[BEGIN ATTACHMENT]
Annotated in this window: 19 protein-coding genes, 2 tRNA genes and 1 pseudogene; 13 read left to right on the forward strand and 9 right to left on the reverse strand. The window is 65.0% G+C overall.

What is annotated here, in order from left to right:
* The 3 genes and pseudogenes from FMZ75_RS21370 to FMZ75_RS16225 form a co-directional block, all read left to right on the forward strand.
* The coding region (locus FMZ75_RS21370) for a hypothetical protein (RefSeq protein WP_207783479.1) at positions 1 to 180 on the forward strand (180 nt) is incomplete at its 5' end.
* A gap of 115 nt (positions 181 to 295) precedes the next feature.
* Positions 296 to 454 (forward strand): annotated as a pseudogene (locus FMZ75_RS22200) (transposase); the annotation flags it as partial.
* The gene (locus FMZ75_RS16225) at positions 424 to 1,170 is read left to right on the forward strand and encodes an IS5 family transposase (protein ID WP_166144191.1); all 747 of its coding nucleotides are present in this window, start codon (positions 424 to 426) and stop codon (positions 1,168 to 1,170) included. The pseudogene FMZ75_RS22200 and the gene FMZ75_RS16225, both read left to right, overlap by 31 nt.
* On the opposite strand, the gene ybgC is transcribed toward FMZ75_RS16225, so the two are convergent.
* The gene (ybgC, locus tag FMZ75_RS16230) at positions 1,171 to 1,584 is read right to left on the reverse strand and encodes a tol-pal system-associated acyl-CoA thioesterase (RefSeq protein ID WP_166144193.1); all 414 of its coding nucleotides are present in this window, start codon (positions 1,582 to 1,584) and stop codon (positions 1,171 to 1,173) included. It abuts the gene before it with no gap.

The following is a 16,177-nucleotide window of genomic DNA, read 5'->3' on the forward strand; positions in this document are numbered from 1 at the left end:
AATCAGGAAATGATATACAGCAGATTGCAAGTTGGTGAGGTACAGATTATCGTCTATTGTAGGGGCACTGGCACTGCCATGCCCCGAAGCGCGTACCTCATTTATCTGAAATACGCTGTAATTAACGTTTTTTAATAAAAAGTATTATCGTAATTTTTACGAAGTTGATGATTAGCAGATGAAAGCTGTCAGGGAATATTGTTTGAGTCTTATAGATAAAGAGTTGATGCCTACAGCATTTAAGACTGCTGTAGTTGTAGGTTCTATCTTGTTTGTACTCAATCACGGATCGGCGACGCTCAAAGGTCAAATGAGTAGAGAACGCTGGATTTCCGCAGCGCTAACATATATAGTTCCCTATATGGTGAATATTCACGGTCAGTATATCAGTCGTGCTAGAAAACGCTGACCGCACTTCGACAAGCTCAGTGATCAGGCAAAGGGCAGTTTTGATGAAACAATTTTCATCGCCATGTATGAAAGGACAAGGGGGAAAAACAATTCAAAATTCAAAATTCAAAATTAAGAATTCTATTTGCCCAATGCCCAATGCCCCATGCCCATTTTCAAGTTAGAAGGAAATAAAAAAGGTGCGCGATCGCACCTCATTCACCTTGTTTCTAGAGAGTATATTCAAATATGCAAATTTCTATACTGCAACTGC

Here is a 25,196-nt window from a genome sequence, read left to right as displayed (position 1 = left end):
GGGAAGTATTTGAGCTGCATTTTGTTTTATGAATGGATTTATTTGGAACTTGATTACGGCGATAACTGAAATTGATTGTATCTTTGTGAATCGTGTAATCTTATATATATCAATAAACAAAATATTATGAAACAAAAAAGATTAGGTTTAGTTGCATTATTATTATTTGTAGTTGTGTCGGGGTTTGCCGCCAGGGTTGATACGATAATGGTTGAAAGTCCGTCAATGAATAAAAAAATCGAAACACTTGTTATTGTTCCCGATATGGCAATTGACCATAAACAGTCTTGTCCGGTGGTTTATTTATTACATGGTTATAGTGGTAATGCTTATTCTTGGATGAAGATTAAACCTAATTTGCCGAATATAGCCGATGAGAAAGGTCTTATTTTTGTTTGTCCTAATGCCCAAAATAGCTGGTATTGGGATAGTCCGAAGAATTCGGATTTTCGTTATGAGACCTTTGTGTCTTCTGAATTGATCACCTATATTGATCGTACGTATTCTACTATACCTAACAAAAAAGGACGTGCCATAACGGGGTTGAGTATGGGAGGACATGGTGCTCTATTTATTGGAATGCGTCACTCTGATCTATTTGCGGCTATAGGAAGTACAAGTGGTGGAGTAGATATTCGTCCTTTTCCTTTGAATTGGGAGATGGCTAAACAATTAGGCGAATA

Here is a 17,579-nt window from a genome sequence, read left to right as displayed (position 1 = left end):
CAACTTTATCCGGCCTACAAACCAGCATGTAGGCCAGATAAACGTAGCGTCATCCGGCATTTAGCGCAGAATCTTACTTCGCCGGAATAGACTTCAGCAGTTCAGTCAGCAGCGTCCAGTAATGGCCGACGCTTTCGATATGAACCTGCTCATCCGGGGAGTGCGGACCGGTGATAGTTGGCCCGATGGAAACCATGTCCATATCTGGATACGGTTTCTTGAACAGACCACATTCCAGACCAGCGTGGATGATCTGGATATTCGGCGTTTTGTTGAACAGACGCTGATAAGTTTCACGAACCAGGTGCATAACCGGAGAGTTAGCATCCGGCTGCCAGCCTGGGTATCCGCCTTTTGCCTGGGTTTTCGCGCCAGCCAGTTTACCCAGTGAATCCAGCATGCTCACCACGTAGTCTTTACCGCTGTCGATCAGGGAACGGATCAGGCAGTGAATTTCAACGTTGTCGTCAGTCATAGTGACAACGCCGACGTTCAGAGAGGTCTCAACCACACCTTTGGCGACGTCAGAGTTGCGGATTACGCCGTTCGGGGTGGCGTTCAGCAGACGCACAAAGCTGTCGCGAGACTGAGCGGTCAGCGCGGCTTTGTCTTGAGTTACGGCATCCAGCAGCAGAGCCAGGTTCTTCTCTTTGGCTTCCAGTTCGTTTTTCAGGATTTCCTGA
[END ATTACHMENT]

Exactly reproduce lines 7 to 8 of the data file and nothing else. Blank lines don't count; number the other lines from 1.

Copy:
* The gene (locus FMZ75_RS16225) at positions 424 to 1,170 is read left to right on the forward strand and encodes an IS5 family transposase (protein ID WP_166144191.1); all 747 of its coding nucleotides are present in this window, start codon (positions 424 to 426) and stop codon (positions 1,168 to 1,170) included. The pseudogene FMZ75_RS22200 and the gene FMZ75_RS16225, both read left to right, overlap by 31 nt.
* On the opposite strand, the gene ybgC is transcribed toward FMZ75_RS16225, so the two are convergent.